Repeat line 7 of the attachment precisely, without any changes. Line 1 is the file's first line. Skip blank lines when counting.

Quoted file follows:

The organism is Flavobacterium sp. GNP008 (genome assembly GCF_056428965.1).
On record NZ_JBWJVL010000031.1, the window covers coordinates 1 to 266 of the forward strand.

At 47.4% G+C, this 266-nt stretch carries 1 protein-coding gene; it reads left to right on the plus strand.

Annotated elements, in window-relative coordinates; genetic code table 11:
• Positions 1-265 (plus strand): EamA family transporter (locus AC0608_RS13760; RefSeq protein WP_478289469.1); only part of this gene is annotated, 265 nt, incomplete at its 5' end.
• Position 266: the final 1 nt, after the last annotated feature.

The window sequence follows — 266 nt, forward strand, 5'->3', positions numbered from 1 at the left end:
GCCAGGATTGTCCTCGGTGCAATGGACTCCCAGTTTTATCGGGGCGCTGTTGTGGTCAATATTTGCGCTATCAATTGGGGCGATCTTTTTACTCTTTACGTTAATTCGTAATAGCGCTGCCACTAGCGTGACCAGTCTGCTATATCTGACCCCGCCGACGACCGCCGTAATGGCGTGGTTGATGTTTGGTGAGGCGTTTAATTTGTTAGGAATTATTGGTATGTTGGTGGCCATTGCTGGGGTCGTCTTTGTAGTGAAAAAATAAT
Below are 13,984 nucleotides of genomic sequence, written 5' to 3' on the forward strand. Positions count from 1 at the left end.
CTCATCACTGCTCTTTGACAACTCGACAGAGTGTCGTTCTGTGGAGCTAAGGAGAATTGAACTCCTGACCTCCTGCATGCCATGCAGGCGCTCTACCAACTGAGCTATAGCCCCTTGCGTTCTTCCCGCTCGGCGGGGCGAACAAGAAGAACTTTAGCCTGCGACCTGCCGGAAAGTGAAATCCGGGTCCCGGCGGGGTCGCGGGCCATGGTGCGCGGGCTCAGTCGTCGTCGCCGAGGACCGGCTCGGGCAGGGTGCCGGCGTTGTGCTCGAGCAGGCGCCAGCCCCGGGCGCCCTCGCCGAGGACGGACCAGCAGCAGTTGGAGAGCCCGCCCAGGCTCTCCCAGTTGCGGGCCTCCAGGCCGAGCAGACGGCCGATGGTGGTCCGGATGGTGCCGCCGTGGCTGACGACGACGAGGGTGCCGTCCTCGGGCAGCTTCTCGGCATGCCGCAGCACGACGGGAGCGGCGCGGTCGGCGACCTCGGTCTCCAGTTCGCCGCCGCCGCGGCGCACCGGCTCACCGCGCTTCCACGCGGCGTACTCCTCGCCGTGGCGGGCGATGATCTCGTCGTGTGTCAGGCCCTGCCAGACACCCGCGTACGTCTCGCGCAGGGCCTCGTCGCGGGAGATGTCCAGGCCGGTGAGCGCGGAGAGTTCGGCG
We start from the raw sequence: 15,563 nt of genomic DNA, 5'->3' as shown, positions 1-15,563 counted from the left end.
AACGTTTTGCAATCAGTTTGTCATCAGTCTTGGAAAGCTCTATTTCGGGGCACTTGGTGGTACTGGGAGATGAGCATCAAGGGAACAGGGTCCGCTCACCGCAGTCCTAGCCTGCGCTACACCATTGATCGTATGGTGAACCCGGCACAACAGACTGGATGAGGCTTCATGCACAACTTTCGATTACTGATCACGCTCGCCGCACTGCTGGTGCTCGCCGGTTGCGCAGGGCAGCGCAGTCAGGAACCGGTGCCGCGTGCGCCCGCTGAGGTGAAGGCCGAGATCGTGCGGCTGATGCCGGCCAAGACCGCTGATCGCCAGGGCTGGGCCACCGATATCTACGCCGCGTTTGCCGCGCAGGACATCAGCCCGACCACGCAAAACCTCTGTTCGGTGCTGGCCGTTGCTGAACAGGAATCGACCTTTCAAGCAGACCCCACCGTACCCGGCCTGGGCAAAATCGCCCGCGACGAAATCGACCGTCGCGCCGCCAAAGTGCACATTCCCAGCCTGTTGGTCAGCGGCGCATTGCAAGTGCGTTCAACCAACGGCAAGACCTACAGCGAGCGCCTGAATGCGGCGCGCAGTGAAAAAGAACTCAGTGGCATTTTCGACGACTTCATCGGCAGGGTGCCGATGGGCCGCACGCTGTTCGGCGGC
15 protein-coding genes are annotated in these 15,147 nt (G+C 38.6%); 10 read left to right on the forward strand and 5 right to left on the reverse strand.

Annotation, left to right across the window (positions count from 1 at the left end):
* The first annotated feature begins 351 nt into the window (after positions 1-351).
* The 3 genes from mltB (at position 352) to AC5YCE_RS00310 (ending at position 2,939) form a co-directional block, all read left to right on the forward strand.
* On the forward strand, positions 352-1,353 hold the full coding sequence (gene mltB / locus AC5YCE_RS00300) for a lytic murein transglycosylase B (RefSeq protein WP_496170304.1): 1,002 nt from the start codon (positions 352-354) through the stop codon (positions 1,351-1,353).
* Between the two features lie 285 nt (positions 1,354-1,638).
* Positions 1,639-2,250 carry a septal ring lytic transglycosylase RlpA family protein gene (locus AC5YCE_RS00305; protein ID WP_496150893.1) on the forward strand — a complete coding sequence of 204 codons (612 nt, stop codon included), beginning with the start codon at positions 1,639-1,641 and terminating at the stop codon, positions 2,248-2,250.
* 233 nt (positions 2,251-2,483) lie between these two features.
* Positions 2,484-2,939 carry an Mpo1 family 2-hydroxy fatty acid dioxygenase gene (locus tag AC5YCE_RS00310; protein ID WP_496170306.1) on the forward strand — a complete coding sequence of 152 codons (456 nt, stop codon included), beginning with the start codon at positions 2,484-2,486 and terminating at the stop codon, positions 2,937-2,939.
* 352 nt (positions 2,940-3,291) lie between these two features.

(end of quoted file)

The window sequence follows — 266 nt, forward strand, 5'->3', positions numbered from 1 at the left end: